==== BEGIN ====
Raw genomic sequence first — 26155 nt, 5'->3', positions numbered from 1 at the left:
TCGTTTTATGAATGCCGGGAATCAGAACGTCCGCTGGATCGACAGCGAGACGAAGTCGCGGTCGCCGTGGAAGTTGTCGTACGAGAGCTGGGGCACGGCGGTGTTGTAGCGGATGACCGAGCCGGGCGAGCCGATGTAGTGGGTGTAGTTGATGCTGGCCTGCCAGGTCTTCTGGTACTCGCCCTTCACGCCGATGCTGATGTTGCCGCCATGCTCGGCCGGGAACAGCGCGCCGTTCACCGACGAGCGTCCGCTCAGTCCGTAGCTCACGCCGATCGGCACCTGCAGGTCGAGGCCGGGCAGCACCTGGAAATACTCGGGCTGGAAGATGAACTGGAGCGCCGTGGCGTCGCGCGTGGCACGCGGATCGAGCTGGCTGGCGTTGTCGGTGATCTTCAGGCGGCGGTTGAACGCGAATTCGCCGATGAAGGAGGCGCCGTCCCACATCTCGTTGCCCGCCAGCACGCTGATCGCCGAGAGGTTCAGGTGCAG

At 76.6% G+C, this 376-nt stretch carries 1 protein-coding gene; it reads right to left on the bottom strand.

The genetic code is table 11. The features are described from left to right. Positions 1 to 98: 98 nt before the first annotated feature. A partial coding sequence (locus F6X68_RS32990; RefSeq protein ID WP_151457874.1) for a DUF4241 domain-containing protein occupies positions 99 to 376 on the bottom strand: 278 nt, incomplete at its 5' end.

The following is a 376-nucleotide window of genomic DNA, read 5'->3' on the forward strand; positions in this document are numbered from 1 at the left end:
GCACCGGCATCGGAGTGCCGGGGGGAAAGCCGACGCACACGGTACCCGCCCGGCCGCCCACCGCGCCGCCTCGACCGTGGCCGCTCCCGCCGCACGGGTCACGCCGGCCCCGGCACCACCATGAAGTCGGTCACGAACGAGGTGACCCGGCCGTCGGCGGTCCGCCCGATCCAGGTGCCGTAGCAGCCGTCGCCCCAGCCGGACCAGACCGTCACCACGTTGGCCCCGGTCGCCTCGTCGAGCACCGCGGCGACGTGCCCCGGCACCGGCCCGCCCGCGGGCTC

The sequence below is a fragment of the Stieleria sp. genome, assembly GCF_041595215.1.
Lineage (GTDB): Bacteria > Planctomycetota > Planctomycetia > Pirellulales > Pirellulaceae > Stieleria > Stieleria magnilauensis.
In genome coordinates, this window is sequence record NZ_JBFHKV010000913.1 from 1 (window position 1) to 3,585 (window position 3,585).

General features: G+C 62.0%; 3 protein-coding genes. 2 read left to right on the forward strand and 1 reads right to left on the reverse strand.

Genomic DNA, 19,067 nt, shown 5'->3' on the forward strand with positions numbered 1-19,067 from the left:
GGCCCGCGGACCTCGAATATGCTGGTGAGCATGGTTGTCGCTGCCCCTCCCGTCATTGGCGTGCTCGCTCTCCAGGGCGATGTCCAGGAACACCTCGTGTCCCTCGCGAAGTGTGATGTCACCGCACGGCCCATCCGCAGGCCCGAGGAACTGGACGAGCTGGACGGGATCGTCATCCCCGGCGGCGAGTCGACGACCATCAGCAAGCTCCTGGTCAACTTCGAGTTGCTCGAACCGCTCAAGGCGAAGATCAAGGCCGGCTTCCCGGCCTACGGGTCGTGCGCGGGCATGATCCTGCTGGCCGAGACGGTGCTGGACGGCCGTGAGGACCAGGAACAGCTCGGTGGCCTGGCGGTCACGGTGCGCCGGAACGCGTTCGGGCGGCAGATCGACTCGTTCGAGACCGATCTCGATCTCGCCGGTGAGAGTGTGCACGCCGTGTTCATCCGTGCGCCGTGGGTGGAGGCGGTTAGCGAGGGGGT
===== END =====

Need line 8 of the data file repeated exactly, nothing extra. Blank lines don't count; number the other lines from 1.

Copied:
Lineage (GTDB): Bacteria > Planctomycetota > Planctomycetia > Pirellulales > Pirellulaceae > Stieleria > Stieleria magnilauensis.